St Teilo, Crinow, Pembrokeshire

ST TEILO, CRINOW, SOUTH PEMBROKESHIRE

Dyfed PRN 4925

 RB No. 3179

 NGR SN 1276 1437

 Listed Building No. 6536

 Grade II listed (1998)

First Listed in 1988. Last amended in 1988.

Note – November 2021: Being converted for residential use.

 SUMMARY

Medieval church; ?40% pre 19th century core fabric.

A 3 cell church, small. Consists of a chancel, 2 bays; nave, 2 bays; partly medieval?. South porch, mid 19th century. Vestry (north of chancel), 1 bay; boilerhouse (north of vestry); 1894. Local rubble construction, vestry and boilerhouse in brick; internal walls with render/plaster. Slate gable roofs; vestry and boilerhouse with slate lean-to roofs. Base of chancel arch, medieval?. Mid 19th century doors and window, neo-Gothic; remainder of windows are from 1894, neo-Perpendicular, with grey oolite dressings. Simple, gabled single bellcote, 18th century?.

Roofs, floors and finishes: 1894.

Condition – good.

Archaeological potential – good. Deep, wide external cutting around 50% of church, with corresponding earthwork platform beneath 50% of church, primary?; shallow, concrete drain around 20% of church; below-ground floor in 5% of church; suspended floors over heating flues in 90% of church.

Structural value (pre 19th century) – fair. 40% pre-19th century core fabric; chancel arch partly medieval?.

Group value – low-medium. Medieval church, largely rebuilt.

Phasing:

Phase 1 – Chancel and nave, medieval core.

Phase 2 – Restored 1839, high impact; south porch built.

Phase 3 – Restored 1894, high impact; vestry and boilerhouse built.

DESCRIPTION

The present church

St Teilo, Crinow, is a 3-celled church, of small size. It retains approximately ?40% pre-19th century core fabric.

The present church consists of a 2-bayed chancel, a 2-bayed nave, a south porch, a single-bayed vestry north of the chancel west bay, and a boilerhouse north of the vestry. Construction is in local rubble; pointing is mainly 19th century with areas of poor 20th century repointing, and the interior is plastered. The vestry and boilerhouse are in brick. The chancel arch may be fundamentally medieval; doors and windows are mid 19th century, the latter with ‘Y’-tracery, or from 1894 and neo-Perpendicular; dressings are in grey oolite. There is a simple, gabled single bellcote at the west end, 18th century?. Roofs are slated gables; the vestry and boilerhouse have slated lean-to roofs.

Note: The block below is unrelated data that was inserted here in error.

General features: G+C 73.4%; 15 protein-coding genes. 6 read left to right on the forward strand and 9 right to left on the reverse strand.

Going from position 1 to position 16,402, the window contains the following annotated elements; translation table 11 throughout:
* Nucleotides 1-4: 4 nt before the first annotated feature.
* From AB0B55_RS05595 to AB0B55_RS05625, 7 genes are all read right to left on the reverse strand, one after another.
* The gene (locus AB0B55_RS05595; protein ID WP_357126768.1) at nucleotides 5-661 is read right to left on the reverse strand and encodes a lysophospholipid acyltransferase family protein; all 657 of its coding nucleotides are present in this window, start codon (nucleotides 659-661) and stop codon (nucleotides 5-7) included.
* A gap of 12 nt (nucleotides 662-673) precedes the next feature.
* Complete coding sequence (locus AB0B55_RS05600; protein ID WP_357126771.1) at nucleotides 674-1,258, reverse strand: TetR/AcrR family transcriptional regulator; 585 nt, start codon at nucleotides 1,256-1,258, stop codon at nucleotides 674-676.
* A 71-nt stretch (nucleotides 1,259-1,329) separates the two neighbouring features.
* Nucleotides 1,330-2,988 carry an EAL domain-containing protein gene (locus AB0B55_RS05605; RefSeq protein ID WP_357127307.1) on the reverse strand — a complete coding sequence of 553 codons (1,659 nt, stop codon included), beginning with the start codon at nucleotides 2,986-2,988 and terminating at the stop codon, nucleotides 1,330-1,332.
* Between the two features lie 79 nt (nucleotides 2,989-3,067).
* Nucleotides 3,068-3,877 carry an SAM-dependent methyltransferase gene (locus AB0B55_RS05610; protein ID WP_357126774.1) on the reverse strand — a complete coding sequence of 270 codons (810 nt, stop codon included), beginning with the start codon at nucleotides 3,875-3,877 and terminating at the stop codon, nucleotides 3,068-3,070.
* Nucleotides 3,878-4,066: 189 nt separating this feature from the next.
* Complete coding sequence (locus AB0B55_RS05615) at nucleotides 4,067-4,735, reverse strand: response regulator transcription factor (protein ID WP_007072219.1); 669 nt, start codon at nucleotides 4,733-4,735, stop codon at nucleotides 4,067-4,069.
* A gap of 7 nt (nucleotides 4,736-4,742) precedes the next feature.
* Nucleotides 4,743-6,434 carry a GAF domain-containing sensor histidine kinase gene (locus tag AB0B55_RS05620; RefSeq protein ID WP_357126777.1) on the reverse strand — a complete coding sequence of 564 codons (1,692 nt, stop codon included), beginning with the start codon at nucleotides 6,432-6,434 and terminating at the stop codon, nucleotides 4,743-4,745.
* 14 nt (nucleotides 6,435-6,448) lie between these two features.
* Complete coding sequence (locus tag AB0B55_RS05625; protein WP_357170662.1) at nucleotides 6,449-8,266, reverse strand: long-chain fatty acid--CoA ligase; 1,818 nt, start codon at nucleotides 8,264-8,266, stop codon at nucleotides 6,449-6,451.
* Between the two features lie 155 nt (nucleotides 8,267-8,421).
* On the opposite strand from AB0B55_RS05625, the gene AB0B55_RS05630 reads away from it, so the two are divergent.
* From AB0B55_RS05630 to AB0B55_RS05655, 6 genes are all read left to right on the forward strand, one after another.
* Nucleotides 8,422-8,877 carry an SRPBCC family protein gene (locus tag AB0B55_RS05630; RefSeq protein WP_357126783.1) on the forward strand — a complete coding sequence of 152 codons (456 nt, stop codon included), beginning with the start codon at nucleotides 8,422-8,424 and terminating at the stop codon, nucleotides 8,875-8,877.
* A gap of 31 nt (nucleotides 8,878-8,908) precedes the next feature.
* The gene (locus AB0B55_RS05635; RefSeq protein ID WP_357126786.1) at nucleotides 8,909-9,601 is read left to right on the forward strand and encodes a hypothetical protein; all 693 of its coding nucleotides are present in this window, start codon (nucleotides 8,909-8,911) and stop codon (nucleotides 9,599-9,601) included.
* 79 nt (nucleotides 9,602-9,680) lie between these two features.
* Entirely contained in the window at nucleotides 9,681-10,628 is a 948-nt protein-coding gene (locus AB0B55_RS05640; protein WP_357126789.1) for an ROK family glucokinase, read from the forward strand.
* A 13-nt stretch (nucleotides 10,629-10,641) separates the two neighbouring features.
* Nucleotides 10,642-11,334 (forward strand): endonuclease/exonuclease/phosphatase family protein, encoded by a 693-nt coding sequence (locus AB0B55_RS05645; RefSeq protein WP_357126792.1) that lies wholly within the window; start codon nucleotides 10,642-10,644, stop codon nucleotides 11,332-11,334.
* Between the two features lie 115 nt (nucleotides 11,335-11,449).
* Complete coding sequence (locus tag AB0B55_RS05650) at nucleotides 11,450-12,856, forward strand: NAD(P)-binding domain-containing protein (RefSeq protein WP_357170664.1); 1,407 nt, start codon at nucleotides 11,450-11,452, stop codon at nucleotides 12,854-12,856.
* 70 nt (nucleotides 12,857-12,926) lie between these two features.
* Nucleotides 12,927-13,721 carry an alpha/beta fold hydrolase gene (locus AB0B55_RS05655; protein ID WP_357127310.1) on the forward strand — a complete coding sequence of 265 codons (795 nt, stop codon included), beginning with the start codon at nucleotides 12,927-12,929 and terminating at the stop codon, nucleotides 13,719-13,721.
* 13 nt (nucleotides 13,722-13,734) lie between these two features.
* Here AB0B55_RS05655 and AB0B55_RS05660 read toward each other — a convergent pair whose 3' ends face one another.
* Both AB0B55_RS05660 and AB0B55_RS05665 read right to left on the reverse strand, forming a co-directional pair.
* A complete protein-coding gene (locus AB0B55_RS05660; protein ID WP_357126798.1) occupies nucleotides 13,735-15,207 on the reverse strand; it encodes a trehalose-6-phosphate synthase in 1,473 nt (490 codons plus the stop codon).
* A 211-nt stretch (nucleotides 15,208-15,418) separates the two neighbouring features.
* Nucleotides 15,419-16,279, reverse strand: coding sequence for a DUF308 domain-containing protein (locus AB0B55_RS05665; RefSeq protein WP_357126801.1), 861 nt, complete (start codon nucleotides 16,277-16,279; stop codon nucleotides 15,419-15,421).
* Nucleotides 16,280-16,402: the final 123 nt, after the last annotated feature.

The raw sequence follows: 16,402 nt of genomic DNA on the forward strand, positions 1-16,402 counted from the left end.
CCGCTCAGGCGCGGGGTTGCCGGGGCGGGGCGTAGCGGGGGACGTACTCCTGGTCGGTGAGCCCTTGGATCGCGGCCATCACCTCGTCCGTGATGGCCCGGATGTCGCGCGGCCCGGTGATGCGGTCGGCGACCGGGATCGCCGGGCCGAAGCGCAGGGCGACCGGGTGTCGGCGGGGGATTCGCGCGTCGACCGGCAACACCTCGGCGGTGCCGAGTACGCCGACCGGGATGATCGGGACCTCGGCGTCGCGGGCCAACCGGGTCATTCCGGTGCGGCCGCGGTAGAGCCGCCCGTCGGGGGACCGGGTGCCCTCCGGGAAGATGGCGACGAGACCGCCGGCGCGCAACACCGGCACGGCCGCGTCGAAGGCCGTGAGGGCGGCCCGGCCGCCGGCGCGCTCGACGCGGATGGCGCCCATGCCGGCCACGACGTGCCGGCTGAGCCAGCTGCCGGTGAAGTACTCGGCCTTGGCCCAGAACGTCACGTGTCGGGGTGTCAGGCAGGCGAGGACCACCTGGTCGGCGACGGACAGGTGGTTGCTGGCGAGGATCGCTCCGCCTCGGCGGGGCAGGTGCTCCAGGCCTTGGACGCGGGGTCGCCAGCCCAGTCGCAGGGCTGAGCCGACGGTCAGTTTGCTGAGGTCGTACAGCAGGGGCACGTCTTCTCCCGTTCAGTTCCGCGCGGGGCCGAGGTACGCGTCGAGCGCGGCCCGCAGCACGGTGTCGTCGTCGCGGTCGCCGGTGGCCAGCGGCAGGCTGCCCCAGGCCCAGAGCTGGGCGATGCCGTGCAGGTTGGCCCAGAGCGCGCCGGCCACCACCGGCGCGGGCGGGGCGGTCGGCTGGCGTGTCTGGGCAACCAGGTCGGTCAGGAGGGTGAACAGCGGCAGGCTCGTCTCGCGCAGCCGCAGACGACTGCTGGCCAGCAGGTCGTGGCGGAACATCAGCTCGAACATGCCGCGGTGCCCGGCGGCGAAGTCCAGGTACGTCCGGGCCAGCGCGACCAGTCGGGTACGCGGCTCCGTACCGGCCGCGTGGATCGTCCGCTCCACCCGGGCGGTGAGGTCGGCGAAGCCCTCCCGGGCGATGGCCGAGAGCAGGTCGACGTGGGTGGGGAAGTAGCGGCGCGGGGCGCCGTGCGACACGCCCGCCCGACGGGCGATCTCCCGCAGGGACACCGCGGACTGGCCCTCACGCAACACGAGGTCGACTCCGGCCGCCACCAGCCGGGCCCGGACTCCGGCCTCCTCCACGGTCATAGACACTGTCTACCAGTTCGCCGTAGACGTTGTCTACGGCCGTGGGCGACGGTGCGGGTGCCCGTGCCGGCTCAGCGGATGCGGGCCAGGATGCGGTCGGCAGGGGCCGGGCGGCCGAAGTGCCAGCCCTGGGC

The chancel was largely rebuilt in the mid-19th century (Thomas, 1964). The 3-light, cusped, neo-Perpendicular east window is from 1894. The plain, 4-centred chancel arch was rebuilt in the mid-19th century but the base may be medieval (ibid.). The softwood ‘wagon-roof’ matchboarded ceiling is from 1894; the flagged floor is of the same date, overlying heating flues, but the flags may be re-used.

The nave north wall leans out markedly. The north and south walls each feature a window like the east window and similarly from 1894. The plain, 4-centred south door is similar to the chancel arch and from the mid-19th century when the south wall was rebuilt (ibid.). The 2-light west window is also from the mid-19th century and has ‘Y’-tracery; above it is a crude, gabled single bellcote, with a 2-centred opening, that may be earlier, 18th century?. The nave is ceiled as the chancel, 1894. The passages are flagged above heating flues, with re-used flags?, with suspended board floors, from 1894.

The plain, small south porch was added in the mid-19th century and has a contemporary 4-centred doorway like the south door. The ?collar-rafter roof is concealed by matchboarding from 1894. Flagged as the nave. transept is entered through a 2-centred arch reflecting the profile of its vaulting, and is lit by a double lancet window in its south wall from 1870-72. The medieval vault has a rounded 2-centred profile. Floored as the nave.